The news of natural (or alleged) corporate misbehavior is being disseminated globally via social media at breakneck speed by NGOs, activists, and influencers. Employees want new types of employment, ethical corporate governance, and secure, well-paying jobs in addition to these other things. Through the Internet, customers utilize their purchasing power to launch morally-motivated boycotts that have the potential to bring down wholesale markets.
Investors expect not just enticing profits but also a diverse management team and a sustainable strategic focus. There is a noticeable movement toward socially and ecologically responsible investments in the capital markets. Investors are increasingly considering ESG factors when analyzing securities, assessing and considering the social, ecological, and ethical ramifications of the assets that governments and corporations make.
The so-called “state” is aggressively getting engaged. Many family company leaders lament that “the burden of expectations” has sharply increased as their immediate environment has grown noisier, more demanding, and more complex. Activist funds, debt investors, insurers, and business partners want business models that are sustainable and rapidly decarbonizing. Relationships are being threatened, new boards are being installed, and fresh funding is being halted.
Climate neutrality is becoming the new triple-A rating: performance criteria that must be satisfied. Major institutional investors are becoming ardent ESG supporters and have particular demands for CEOs of family businesses.
It takes guts and forethought for family enterprises and medium-sized business owners to put sustainability at the core of their business strategies. The demand to act may not be felt in businesses that have not yet been specifically targeted by activists or have been lucky enough to stay out of the news. However, it is dangerous for family companies to maintain the popular misconception that SMEs and start-ups may avoid ESG reporting requirements from January 1, 2021, since they fall below the present legal threshold of 500 workers.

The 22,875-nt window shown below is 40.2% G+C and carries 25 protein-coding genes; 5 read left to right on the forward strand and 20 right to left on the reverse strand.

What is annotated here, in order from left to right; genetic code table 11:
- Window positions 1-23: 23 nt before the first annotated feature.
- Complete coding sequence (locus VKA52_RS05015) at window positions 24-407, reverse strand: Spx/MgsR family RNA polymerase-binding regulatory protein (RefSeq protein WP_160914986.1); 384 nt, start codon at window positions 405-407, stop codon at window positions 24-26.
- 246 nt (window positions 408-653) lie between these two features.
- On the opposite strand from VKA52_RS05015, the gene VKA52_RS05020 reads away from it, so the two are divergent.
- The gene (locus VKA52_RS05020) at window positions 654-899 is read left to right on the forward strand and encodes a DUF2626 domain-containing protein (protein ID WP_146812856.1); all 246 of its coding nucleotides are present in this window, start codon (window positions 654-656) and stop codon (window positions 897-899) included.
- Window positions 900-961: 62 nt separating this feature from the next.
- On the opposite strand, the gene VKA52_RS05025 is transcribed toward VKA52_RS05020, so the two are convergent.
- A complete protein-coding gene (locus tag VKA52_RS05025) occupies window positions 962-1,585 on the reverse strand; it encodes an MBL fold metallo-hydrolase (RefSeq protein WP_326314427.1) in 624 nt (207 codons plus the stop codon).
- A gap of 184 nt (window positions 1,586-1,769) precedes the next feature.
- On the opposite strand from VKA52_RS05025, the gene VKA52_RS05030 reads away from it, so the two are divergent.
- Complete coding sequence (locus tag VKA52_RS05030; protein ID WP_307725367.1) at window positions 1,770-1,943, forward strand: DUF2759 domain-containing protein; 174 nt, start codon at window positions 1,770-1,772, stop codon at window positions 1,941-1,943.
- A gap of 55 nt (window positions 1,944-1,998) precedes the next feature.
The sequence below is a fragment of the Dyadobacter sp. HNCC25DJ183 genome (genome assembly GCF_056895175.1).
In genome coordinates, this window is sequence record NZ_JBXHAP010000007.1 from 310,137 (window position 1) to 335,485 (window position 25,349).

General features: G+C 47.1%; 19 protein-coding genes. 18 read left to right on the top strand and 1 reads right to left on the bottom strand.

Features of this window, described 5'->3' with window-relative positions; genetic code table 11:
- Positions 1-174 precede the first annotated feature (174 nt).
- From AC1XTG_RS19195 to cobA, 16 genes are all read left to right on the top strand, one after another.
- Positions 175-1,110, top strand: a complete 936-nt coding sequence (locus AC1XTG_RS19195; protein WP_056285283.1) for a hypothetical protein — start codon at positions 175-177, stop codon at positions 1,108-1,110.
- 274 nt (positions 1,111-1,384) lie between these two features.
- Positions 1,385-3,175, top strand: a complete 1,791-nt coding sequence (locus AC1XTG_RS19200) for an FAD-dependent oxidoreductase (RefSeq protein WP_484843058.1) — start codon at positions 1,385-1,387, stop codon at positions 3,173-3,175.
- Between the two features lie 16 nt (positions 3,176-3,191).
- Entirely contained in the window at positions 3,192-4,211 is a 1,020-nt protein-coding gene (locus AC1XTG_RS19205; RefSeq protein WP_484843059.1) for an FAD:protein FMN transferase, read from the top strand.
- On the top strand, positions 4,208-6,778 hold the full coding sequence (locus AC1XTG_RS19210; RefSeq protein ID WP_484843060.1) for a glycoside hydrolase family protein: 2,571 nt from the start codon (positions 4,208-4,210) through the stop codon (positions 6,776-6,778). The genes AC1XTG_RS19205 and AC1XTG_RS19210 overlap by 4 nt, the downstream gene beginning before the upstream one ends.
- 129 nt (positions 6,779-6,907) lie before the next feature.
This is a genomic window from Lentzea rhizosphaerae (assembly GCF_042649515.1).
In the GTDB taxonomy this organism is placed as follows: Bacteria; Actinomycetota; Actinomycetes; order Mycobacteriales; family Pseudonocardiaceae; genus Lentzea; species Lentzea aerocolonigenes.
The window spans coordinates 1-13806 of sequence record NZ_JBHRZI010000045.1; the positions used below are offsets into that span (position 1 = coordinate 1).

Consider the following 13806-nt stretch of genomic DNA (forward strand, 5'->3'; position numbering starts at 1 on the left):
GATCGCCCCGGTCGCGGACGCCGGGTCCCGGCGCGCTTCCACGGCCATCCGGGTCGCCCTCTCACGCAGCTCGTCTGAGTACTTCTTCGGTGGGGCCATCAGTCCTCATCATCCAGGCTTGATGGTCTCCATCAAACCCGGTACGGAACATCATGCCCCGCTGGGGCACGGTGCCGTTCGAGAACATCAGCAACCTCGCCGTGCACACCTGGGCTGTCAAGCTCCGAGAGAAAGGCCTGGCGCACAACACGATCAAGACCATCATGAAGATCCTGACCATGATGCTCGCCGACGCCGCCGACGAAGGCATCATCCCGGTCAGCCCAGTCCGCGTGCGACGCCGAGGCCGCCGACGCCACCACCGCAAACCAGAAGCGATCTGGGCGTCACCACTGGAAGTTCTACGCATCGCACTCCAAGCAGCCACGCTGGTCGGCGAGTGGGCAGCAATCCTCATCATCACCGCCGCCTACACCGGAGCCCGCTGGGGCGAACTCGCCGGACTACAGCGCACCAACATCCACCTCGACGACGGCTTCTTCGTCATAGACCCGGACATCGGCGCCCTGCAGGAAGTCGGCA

The day when stringent regulations solely applied to big businesses in the capital markets is passed. The demand for companies to report non-financial measures, regardless of size, is growing as financial institutions, investors, and customers pay attention to ESG criteria or align their investments with them. As a result, the actual economy’s structural shift is being driven by the capital markets. The loan cost increases with creditworthiness; in certain situations, funding unsustainable ventures is no longer an option. The supply chain maintains this. SME suppliers will have to get ready for more stringent reporting and transparency requirements for their clients.
Long-term, none of them will put up with a family company management that is reluctant or unable to move the organization in the direction of sustainability. This includes employees, top talent, customers, suppliers, and financiers. Regardless of size, more and more consumers, investors, and financial institutions are paying attention to ESG factors and aligning their investments with them, increasing the pressure on firms to provide non-financial measurements. As a result, the capital markets are driving the fundamental change in the economy. Creditworthiness affects loan rates; sometimes, financing for unprofitable endeavors is no longer possible. This is maintained through the supply chain. SME vendors must prepare for stricter reporting and client-facing transparency standards.
In the long run, none of them will put up with family business management that is unwilling or unable to steer the company toward sustainability. Customers, suppliers, top talent, workers, and financiers are all included in this.
Why is ESG more critical than ever for your company?